Consequently, as Judge Conner of this Court said in Neiderhoffer, "the judicial eye must remain focused upon the congressional concerns behind § 10(b) in the determination of the issue of a plaintiff's standing to sue." 436 F. Supp. at 183. A determination that a particular transaction may fall within the literal language of the securities statutes only begins the analysis, it does not end it. In United Housing Foundation, Inc. v. Forman, 421 U.S. 837, 849, 44 L. Ed. 2d 621, 95 S. Ct. 2051 (1975), the Court said:
The primary purpose of the Acts of 1933 and 1934 was to eliminate serious abuses in a largely unregulated securities market. The focus of the Acts is on the capital market of the enterprise system: the sale of securities to raise capital for profit-making purposes, the exchanges on which securities are traded, and the need for regulation to prevent fraud and to protect the interest of investors. Because securities transactions are economic in character Congress intended the application of these statutes to turn on the economic realities underlying a transaction, and not on the name appended thereto. Thus, in construing these Acts against the background of their purpose, we are guided by a traditional canon of statutory construction:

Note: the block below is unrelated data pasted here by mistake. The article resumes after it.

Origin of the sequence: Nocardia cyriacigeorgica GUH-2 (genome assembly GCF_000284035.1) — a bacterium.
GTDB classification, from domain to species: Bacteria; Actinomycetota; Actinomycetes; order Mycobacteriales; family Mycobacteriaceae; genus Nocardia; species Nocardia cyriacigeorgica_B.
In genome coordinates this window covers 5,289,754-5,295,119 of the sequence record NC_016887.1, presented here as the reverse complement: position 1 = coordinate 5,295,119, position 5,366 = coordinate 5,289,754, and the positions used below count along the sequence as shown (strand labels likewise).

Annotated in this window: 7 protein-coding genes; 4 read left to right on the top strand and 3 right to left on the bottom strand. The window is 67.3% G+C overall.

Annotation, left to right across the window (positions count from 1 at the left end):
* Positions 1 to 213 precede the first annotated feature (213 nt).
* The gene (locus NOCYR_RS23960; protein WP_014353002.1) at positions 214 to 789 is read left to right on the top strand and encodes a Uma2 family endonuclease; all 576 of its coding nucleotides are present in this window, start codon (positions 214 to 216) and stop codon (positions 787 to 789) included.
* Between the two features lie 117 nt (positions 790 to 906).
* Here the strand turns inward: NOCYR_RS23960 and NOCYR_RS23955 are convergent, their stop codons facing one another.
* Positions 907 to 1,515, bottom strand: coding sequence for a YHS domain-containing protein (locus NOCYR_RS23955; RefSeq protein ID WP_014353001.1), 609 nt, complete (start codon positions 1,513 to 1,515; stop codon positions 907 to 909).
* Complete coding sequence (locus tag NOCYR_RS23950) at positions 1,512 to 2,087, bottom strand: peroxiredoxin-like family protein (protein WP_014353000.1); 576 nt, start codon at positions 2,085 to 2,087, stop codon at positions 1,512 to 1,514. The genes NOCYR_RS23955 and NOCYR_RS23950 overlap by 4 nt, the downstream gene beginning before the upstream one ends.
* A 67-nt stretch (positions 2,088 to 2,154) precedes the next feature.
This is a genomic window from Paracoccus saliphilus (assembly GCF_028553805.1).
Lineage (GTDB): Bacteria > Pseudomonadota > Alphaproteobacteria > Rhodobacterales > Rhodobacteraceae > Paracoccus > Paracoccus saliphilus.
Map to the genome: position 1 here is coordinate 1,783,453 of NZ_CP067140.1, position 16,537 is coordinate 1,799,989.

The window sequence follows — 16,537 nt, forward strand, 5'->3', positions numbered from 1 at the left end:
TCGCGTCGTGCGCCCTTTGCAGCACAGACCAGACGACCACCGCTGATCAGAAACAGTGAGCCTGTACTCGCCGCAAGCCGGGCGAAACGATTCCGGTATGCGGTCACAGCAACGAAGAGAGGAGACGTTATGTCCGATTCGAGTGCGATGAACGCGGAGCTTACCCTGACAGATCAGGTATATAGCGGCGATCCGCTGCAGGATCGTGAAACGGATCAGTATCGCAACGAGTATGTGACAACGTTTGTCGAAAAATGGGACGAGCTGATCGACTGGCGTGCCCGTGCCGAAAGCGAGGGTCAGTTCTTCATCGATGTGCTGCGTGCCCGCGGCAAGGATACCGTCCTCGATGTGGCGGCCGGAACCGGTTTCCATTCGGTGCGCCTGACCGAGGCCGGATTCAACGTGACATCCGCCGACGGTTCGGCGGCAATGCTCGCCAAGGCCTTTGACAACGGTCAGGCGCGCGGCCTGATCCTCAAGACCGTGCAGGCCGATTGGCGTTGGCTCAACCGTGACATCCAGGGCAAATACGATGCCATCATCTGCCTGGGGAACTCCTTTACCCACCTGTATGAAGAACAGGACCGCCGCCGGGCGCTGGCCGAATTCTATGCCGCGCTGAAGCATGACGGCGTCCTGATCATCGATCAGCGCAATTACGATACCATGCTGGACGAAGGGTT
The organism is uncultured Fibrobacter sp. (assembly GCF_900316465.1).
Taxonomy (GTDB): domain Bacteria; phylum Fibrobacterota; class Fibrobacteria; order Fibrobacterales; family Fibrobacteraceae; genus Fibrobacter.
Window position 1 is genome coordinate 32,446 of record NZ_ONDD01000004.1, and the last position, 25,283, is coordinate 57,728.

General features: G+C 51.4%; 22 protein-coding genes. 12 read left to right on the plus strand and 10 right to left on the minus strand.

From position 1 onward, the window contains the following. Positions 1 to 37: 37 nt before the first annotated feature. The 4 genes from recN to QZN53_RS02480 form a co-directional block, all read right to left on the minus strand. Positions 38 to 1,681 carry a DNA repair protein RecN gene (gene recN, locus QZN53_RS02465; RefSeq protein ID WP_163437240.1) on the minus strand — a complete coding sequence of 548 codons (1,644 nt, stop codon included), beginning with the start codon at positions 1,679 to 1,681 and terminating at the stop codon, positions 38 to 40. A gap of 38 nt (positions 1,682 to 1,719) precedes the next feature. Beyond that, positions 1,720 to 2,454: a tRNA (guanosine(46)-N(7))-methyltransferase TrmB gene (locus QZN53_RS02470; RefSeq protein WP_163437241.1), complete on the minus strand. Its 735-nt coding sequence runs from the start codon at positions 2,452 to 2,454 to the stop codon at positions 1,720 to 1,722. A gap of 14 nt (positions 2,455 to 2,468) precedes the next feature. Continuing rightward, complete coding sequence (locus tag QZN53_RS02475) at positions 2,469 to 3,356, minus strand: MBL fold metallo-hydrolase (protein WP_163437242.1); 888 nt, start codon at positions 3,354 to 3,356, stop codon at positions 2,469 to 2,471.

"[A] thing may be within the letter of the statute and yet not within the statute, because not within its spirit, nor within the intention of its makers." Church of the Holy Trinity v. United States, 143 U.S. 457, 459 1892, 36 L. Ed. 226, 12 S. Ct. 511 ).
Consistent with that analysis, the Supreme Court has "emphasized the importance of ascertaining the congressional purposes underlying the statute as a means of defining the scope of the implied private right of action under § 10(b)." Niederhoffer at 183. Thus in Santa Fe Industries, Inc. v. Green, 430 U.S. 462, 477, 51 L. Ed. 2d 480, 97 S. Ct. 1292 (1977), the Court dealt generally with the circumstances justifying an implied cause of action under § 10(b) of the 1934 Act: